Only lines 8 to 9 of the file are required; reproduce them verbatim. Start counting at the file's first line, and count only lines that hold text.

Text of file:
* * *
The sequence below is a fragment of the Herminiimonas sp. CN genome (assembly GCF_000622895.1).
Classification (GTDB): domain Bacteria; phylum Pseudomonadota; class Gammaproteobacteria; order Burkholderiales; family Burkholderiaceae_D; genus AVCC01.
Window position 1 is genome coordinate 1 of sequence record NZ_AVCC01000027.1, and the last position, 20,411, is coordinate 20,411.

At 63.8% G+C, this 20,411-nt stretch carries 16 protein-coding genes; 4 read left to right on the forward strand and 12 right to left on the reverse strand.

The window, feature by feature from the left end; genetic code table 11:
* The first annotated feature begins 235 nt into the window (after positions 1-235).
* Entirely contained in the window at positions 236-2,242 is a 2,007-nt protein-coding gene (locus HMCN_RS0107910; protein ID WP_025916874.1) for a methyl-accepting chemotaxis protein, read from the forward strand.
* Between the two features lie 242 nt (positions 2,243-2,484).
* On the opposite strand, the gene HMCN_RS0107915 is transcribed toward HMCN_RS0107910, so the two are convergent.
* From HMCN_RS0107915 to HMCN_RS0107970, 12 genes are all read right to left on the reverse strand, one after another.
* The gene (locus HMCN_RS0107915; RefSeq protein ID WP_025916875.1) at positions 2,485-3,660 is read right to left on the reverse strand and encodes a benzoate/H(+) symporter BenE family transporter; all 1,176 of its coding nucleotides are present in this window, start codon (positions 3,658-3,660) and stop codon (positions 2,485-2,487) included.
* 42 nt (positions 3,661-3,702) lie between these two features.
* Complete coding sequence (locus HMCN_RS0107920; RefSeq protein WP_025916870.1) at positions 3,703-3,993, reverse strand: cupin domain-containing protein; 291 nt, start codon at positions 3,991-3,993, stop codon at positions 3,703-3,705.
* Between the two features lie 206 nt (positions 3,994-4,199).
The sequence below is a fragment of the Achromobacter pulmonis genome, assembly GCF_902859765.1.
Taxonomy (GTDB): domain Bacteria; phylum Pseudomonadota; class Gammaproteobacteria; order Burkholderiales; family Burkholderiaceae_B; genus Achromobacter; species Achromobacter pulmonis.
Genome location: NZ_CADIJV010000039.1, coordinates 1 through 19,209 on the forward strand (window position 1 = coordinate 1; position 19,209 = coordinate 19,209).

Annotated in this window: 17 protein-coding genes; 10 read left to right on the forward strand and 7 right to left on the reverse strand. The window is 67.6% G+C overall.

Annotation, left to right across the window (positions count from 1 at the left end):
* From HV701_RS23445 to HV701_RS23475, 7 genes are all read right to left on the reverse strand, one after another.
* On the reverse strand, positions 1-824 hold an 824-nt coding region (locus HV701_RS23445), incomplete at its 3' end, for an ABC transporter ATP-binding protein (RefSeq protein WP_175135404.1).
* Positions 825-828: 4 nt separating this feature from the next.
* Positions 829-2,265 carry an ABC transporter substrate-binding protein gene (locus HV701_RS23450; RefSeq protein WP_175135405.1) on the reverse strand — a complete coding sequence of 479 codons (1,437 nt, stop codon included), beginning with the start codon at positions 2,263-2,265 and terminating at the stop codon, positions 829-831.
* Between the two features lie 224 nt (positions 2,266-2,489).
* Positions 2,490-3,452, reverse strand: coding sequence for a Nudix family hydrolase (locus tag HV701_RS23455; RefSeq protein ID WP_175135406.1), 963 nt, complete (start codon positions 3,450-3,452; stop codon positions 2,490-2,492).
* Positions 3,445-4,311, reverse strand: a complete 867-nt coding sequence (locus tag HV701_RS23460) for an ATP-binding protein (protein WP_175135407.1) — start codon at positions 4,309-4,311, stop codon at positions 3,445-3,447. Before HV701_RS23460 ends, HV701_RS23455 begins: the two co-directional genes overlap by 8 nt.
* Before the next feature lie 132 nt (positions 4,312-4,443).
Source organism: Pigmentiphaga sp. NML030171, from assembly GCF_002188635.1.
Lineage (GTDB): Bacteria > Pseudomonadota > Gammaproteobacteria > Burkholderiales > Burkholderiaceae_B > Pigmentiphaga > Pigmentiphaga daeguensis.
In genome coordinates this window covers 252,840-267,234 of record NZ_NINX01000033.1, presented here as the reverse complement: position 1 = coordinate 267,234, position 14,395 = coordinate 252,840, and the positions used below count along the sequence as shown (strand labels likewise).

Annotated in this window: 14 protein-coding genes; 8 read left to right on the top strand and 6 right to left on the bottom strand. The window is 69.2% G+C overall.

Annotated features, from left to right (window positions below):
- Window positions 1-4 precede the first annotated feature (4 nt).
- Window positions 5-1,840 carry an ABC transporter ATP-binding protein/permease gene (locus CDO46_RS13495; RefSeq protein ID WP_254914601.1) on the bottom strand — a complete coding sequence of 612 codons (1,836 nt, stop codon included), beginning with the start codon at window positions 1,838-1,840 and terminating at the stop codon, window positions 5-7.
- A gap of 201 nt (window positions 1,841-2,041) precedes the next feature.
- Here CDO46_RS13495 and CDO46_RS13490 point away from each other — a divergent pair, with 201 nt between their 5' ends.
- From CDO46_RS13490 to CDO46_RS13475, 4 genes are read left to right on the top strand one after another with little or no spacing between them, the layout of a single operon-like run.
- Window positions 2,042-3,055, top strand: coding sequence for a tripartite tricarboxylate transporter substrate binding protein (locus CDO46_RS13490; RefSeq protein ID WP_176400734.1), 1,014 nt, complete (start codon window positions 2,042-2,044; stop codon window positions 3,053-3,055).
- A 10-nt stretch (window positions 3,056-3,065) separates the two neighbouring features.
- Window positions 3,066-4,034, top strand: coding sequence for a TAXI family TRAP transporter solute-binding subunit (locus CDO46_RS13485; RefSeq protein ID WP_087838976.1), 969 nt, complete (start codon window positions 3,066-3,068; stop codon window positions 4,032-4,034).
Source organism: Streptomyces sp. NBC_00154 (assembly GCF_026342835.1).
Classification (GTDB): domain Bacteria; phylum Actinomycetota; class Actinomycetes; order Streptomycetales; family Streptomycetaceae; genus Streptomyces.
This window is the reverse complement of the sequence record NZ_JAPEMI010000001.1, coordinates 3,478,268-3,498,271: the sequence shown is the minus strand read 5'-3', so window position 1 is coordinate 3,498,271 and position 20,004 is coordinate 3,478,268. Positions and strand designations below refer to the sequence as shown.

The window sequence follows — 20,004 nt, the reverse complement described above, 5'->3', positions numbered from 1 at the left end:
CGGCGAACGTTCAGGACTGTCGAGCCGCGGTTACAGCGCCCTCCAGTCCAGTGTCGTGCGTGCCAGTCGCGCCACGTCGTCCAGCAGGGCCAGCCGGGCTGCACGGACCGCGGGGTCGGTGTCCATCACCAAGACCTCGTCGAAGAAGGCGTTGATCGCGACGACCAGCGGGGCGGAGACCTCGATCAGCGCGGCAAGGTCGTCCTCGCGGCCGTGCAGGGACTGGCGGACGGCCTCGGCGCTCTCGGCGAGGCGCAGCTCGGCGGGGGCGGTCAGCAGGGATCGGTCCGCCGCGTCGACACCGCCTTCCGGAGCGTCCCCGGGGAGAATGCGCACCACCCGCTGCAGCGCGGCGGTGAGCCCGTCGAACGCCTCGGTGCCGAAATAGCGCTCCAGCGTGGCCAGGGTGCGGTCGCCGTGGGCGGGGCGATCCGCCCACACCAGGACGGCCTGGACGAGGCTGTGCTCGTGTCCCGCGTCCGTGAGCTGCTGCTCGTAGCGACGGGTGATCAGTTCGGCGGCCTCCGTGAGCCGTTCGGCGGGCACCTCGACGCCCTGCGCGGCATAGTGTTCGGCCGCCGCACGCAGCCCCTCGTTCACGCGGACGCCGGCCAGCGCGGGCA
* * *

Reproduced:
* Between the two features lie 242 nt (positions 2,243-2,484).
* On the opposite strand, the gene HMCN_RS0107915 is transcribed toward HMCN_RS0107910, so the two are convergent.